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Friday, December 21, 2018

One of the things that we rarely see portrayed on television anymore is the character of the lovable and affable drunk. Hal Smith famously played the hapless and chronically drunk Otis on The Andy Griffith Show, but another well known funny man “drunkard” was actor and comedian, Foster Brooks.

Brooks put people like Dean Martin in stitches as he expertly acted the drunk professional on his way to perform jobs that necessitate intense sobriety. Brooks’ over-the-top antics always drew laughter for the utter absurdity of it all.

Foster Brooks was the king of making it impossible not to laugh.

Brooks perfectly stumbles over the three sections of the brain during a skit where he plays a drunk brain surgeon at the bar trying to “settle his nerves” before heading to work. Brooks sends the audience into a fit of laughter as he declares “I’ll know it when I see it!” when he forgets the third major part of the brain.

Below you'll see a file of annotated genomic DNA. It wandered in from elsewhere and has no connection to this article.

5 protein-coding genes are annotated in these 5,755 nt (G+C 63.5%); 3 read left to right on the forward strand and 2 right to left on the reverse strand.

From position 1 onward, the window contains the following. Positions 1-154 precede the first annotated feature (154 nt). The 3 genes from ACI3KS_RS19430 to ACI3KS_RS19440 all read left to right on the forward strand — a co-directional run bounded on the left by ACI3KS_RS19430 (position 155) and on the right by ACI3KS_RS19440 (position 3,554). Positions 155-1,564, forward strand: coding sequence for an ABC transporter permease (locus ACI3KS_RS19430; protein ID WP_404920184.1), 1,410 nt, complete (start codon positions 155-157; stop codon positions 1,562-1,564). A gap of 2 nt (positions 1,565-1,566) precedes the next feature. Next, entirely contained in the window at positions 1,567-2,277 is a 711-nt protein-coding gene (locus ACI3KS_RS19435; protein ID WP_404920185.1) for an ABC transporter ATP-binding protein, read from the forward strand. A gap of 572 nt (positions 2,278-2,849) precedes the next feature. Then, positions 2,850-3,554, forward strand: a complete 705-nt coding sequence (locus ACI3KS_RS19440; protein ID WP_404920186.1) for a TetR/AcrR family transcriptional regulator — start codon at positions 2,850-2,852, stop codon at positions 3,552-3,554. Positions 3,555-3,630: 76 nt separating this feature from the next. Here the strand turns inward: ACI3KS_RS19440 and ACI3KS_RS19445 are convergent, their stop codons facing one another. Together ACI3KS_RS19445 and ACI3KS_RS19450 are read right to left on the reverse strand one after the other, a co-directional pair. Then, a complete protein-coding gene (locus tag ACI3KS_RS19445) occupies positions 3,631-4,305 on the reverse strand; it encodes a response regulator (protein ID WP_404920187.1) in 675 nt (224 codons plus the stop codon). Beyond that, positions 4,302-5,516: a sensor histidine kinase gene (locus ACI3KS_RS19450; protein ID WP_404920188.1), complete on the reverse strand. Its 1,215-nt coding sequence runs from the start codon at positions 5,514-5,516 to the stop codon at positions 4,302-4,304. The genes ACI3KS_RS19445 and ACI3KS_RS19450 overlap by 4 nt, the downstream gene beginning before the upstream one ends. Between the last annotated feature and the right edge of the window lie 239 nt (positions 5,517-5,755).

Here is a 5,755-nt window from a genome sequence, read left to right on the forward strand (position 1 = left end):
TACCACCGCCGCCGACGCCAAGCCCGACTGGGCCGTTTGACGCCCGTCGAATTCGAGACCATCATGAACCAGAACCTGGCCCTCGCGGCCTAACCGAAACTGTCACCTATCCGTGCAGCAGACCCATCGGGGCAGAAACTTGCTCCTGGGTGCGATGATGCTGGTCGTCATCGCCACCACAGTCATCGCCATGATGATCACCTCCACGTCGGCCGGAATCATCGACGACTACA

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Martin really cracks up when Brooks comes back as an impaired airline pilot — once again settling his nerves before work — and keeps asking Dean if he’s sure he’s not also an airline pilot as he comes up with words Brooks is drunkenly forgetting.

Martin asks incredulously, “How did you get to be an airline pilot?” to which Brooks stumblingly responds, “I used to be a bus…a bus driver. But I quit. Too many drunks on the road.”

And so on it went. Foster Brooks was able to keep in character as Dean Martin struggled to keep a straight face while telling Brooks he’d been on a flight where the plane lost an engine.

Brooks responds, “Don’t worry, it’ll turn up,” without a hitch in his act. That these skits were done in front of live audiences is proof of a skill for live performance we rarely see anymore in the age of Netflix and Amazon.

Today, alcoholism is rarely portrayed as a laughing matter.

Today, we rarely see the jovial drunk depicted on TV. The focus on mental health and the negative effects of substance abuse have been pushed to the forefront in recent decades. But at least we can look back and laugh with Dino at the antics of Foster Brooks or watch old episodes of Andy Griffith and a bygone era.

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